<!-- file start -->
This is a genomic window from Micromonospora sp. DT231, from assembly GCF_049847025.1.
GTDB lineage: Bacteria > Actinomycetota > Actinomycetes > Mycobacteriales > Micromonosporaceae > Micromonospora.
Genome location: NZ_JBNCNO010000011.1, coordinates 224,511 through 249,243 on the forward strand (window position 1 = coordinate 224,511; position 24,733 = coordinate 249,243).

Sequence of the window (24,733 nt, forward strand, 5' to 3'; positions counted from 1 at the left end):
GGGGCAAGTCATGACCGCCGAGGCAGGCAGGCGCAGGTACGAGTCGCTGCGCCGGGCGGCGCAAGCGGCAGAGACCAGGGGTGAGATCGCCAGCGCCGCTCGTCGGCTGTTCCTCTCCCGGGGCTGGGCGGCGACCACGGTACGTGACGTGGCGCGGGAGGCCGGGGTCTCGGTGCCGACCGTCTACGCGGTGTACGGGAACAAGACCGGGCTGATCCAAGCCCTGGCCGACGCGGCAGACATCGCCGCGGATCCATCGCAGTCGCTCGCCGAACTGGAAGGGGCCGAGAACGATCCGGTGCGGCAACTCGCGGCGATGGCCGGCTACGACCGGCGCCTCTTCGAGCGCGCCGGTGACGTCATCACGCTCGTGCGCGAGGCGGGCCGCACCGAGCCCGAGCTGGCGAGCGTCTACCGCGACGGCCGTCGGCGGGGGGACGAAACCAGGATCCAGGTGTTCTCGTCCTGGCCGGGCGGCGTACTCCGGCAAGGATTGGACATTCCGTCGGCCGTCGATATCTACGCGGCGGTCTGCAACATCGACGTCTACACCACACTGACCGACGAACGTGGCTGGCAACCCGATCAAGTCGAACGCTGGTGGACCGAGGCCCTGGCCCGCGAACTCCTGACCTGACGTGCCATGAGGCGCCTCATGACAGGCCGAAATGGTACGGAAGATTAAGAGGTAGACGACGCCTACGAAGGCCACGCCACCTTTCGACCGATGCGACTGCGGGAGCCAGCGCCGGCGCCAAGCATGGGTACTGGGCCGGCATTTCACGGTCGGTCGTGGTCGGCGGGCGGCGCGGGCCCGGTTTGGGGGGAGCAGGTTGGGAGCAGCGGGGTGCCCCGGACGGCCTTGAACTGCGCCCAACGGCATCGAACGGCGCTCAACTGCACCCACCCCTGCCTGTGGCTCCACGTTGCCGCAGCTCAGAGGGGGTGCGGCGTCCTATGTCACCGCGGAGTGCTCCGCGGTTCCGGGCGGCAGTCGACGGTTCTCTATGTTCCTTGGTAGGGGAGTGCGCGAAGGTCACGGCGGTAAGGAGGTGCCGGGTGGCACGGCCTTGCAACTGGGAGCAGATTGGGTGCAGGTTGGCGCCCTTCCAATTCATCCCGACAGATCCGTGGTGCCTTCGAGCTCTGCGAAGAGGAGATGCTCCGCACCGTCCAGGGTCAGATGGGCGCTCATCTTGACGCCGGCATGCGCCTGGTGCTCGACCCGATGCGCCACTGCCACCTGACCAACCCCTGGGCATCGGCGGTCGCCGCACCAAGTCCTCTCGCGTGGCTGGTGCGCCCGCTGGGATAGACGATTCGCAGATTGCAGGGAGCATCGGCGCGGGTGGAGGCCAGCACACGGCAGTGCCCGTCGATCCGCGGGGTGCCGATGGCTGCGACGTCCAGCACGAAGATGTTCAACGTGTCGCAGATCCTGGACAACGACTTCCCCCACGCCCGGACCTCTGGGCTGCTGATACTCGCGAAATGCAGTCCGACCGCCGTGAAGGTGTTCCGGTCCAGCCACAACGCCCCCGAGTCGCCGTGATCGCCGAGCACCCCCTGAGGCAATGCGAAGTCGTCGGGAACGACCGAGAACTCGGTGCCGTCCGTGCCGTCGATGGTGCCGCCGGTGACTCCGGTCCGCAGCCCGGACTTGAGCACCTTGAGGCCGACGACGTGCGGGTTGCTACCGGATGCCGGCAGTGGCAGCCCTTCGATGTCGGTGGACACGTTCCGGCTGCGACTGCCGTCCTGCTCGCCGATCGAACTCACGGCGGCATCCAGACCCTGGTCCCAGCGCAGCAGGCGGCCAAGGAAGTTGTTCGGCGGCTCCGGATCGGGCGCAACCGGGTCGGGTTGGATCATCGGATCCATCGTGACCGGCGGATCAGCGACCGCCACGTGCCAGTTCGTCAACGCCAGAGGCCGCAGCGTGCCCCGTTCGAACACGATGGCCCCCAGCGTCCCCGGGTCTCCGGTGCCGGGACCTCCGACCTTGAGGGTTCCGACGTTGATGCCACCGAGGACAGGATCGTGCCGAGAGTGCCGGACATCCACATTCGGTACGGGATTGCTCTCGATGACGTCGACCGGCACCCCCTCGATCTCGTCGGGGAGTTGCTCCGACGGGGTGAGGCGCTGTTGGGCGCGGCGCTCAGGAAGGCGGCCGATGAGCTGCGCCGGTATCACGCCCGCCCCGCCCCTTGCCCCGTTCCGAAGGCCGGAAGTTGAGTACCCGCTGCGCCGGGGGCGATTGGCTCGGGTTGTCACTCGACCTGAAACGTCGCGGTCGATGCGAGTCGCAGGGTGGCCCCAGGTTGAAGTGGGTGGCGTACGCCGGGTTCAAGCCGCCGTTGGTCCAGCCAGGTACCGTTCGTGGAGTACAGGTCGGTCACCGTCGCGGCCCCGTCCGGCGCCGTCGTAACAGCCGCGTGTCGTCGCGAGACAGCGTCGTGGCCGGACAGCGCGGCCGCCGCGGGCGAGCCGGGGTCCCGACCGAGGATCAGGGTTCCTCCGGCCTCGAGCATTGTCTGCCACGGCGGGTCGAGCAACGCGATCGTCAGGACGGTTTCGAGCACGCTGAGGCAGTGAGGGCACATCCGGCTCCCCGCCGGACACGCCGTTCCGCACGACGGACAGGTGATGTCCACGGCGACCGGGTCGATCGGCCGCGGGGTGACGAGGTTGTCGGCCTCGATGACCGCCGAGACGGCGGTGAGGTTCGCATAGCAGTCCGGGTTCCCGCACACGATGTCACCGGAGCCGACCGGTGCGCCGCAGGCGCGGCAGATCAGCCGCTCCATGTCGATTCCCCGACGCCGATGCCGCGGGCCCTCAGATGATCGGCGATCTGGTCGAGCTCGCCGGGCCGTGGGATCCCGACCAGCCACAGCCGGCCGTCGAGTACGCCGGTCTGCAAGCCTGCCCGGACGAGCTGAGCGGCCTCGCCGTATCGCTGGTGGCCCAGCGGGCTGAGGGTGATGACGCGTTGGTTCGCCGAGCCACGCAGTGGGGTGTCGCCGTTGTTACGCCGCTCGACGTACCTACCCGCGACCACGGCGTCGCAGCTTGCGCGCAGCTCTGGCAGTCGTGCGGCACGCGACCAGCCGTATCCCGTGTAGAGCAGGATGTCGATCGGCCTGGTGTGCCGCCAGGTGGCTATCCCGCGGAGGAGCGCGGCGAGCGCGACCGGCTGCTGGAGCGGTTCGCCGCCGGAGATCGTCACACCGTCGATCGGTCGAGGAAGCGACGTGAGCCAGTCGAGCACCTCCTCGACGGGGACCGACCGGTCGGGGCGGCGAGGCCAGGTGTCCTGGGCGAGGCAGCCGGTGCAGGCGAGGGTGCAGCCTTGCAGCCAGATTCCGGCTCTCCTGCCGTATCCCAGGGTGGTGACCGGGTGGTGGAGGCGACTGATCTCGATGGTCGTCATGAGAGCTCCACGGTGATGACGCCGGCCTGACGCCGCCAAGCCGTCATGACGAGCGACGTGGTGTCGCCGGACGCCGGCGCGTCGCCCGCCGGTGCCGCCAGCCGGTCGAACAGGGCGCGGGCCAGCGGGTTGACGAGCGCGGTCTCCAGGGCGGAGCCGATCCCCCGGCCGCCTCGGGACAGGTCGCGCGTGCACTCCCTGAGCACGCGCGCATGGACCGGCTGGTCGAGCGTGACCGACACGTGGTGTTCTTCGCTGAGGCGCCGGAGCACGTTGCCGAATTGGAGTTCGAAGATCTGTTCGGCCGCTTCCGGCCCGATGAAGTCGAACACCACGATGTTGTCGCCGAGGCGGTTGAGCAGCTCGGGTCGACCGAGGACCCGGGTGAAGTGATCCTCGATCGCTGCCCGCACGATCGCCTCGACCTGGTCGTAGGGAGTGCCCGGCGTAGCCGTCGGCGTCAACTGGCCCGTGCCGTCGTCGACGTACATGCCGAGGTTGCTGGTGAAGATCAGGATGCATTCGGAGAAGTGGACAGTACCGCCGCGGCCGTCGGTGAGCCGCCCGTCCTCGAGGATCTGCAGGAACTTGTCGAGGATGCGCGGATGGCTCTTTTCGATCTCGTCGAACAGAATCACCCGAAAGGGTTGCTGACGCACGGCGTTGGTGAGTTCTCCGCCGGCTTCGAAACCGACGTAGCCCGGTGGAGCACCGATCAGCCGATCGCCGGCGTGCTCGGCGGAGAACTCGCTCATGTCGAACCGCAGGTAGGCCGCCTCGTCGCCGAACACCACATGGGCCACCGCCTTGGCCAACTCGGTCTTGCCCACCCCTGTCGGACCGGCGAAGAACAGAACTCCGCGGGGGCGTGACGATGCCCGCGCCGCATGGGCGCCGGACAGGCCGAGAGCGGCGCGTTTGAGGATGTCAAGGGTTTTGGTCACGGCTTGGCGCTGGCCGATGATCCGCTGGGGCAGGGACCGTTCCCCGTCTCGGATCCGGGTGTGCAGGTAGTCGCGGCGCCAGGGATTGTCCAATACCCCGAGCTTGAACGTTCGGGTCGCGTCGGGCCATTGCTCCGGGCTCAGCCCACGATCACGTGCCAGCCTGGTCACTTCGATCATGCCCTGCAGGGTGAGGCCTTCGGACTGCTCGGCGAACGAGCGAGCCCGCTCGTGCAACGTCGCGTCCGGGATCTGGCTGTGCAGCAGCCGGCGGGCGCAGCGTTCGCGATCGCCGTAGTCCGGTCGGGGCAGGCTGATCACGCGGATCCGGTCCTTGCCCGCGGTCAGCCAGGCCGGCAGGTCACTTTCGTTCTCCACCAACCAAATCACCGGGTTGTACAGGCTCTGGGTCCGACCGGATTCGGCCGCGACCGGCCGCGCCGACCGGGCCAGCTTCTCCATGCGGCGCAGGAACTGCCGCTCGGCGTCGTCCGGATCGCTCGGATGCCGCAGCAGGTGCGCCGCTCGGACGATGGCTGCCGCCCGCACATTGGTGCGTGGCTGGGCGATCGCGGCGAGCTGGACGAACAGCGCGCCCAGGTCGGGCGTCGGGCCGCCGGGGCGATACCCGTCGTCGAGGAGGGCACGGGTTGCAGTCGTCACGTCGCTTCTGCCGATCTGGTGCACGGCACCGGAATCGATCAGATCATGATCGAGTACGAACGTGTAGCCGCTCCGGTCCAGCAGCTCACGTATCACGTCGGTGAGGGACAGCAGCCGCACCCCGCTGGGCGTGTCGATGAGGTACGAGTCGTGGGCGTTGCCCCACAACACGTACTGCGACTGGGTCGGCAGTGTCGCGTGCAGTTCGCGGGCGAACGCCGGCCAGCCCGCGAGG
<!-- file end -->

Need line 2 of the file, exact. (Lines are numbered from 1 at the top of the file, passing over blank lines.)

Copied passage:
GTDB lineage: Bacteria > Actinomycetota > Actinomycetes > Mycobacteriales > Micromonosporaceae > Micromonospora.